When I was younger I confused good luck with a “lucky break” – a clear-sky lighting bolt of unbelievable fortune. I carried this misconception with me into my first few startups.
Then life got complicated, first in the form of co-founder issues, and then ongoing family health issues. I’ve since recalibrated my idea of what good luck actually means.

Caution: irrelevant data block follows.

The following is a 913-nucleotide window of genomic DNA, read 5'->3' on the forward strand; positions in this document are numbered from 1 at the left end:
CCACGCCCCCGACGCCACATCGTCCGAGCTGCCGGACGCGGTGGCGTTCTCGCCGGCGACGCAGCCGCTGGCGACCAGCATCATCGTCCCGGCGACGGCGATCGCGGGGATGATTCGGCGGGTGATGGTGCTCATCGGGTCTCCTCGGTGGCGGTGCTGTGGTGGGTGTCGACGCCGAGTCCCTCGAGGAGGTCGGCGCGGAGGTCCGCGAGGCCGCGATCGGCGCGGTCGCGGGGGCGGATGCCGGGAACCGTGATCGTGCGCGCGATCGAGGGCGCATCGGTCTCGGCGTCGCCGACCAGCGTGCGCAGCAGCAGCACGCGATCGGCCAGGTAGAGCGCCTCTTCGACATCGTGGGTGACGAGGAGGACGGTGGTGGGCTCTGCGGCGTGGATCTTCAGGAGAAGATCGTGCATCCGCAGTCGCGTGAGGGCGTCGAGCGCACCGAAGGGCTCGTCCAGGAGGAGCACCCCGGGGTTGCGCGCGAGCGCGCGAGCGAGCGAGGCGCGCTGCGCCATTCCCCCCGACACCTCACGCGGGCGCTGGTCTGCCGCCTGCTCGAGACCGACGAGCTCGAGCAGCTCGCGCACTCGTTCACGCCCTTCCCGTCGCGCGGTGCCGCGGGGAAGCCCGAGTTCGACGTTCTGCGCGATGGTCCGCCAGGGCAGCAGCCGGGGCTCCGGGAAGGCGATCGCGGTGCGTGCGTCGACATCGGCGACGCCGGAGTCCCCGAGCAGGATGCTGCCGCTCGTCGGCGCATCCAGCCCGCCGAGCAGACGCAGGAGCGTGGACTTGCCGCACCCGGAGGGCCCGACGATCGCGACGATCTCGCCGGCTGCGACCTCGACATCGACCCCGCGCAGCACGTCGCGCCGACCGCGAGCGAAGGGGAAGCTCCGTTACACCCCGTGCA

Good luck in a startup doesn’t mean the unexpected presence of incredibly good things. Good luck is the absence of bad things. If you have a stretch of time where life is smooth and you are able to concentrate on building a business – that is good luck.
In the future, I won’t take those smooth stretches for granted.